Under the circumstances, it is not surprising that Hammond's relationship with Stanton continued to affect adversely some of the surgeon general's favorite projects. Even though, early in 1863, Hammond was completely prepared to open his postgraduate Army Medical School, for example, and had determined which surgeon would teach each course, in the early fall and after the briefest of inspections, Stanton refused to approve the start of classes. On the other hand, when Hammond established successful laboratories for the Medical Department as part of its purveyance operations, and even Barnes, who was not given to praising either Hammond or Hammond's accomplishments, praised them, Stanton did not close them down. Although no attempt was made at these facilities to compound all the medicines the department used, by the end of 1863, after less than a year in operation, the laboratory in Astoria, New York, was making eighty-three of the items on the supply table. With the aid of the laboratories, Hammond could stockpile drugs, thus sparing the Army the effects of shortages and the resultant fluctuations in prices. Surprisingly, Army laboratories never manufactured quinine, despite the fact that the process of making it was relatively simple and the variations in its price quite marked. They tested quinine, however, and any other item susceptible to adulteration. The operations of the three facilities at Astoria,

2Brieger, "Therapeutic Conflicts," p. 220 n. 1; WOR, ser. 1, 30, pt. 3:245; WOR, ser. 3, 3:1199; Strong, Diary, p. 306; James M. Phalen, Chiefs of the Medical Department of the United States Army, 1775-1940, Army Med Bull No. 52 (Carlisle Barracks, Pa.: Medical Field Service School, Apr 1940), p. 48. Unless otherwise indicated, all material on Hammond's problems with Stanton is based on Blustein, "Hammond," pp. 102-05, and Maxwell, Sanitary Commission, pp. 234-37.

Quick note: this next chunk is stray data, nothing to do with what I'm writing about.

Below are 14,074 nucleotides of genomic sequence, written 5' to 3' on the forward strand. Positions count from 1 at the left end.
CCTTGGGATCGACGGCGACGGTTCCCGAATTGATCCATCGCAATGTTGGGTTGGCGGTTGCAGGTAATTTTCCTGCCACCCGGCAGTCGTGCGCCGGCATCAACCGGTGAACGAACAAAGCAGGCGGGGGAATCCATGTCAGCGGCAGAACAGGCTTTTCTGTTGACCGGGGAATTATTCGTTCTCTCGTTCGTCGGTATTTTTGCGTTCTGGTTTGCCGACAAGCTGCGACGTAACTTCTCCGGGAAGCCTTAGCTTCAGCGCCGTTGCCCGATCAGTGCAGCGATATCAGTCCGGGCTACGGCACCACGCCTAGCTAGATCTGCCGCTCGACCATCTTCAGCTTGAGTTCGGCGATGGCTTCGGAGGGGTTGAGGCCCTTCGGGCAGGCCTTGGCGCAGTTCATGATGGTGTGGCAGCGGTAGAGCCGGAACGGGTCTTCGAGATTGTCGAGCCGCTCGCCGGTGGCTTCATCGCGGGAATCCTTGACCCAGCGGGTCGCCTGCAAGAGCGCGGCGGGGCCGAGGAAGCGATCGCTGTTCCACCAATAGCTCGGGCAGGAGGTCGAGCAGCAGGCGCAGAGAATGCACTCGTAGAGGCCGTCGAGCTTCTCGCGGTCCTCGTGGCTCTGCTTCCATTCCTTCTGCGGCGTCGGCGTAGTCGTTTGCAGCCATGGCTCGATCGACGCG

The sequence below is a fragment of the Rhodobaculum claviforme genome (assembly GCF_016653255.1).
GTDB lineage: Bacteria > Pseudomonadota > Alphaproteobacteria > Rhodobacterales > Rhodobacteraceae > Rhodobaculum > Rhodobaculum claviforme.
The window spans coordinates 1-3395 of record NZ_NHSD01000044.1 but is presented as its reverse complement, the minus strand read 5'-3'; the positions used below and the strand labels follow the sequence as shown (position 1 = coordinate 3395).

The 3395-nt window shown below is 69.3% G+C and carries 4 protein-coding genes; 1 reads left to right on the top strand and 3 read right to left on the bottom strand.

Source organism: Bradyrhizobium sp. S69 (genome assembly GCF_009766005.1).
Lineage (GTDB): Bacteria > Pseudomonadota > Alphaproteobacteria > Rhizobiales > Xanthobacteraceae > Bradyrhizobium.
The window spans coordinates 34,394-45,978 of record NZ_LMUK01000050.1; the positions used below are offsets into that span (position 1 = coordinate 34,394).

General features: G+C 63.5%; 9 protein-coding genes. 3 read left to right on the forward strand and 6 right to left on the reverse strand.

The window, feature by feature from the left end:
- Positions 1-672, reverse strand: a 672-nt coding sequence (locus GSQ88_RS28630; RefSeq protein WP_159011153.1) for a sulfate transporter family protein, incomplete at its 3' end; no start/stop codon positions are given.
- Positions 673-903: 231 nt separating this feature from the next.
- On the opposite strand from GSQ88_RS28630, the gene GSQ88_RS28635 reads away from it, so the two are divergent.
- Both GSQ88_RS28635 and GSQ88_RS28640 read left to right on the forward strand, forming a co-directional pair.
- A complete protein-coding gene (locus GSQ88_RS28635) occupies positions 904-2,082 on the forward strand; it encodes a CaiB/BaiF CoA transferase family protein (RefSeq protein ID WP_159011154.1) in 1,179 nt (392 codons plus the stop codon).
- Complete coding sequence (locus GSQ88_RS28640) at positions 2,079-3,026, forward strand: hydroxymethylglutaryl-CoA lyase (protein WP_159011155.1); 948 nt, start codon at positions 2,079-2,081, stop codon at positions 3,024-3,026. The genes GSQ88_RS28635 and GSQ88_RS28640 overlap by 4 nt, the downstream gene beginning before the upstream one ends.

3Strong, Diary, pp. 359, 394; Louis C. Duncan, "The Days Gone By: The Strange Case of Surgeon General Hammond," Military Surgeon 64 (1929):109; WOR, ser. 1, 31, pt. 3:485.


Philadelphia, and St. Louis resulted in a considerable savings for the Army during the course of the war from 1863 on. The laboratory at Philadelphia alone was credited with saving more than $75,000 from 1863 through 1865.4

Stanton's distrust for Hammond's projects did extend to the Army Medical Museum, which he apparently convinced the president was merely "a monument to General Hammond." But Barnes again found himself agreeing with the beleaguered surgeon general. Upon assuming the responsibilities of the head of the Medical Department in the fall of 1863, Barnes encouraged medical officers to continue sending in interesting specimens. More than 1,300 items had already arrived in Washington by I January 1863, and the Medical Department employed one man to serve as a water colorist and another as a "bone artist" to further the work of the museum.5

The best proof that Hammond's difficulties stemmed more from his personality and conflict with Stanton than from his management of the Medical Department was Barnes' continuance of Hammond's policies and, with the exception of the ill-fated medical school, Barnes' support of Hammond's favorite projects. The Medical Department worked without Hammond's hand at the helm as it had when he was there, and the furor that would engulf him affected the sick and wounded very little.

JOSEPH BARNES. (Courtesy of National Library of Medicine.)

Regardless of who was at the helm, the major concern of the Medical Department was always the day-to-day care of sick and wounded. With soldiers joining the Army by the thousands, the number of sick for whom the Medical Department was responsible grew rapidly. This increase was not unexpected, since new troops were always vulnerable, and epidemics traditionally followed their entry into military service. Malaria was so common, however, that its occurrence was taken for granted. It was generally treated in the field unless the patient was also ill with some other disease. Possibly because those who had contracted such diseases as typhoid fever in earlier years had become immune, but perhaps also because of improved sanitation, the disease rate in the category of contin-

4MSH 1, pt. 3:965; Ltrs, A. K. Smith to SGO (14 Sep 1863), and Barnes to Stanton (17 Sep 1863), both in RG 112, entry 12; George W. Smith, Medicines for the Union Army: The United States Army Laboratories During the Civil War (Madison, Wis.: American Institute of the History of Pharmacy, 1962), pp. 14-15, 37, 42, 60-61; Brinton, Memoirs, pp. 259-60.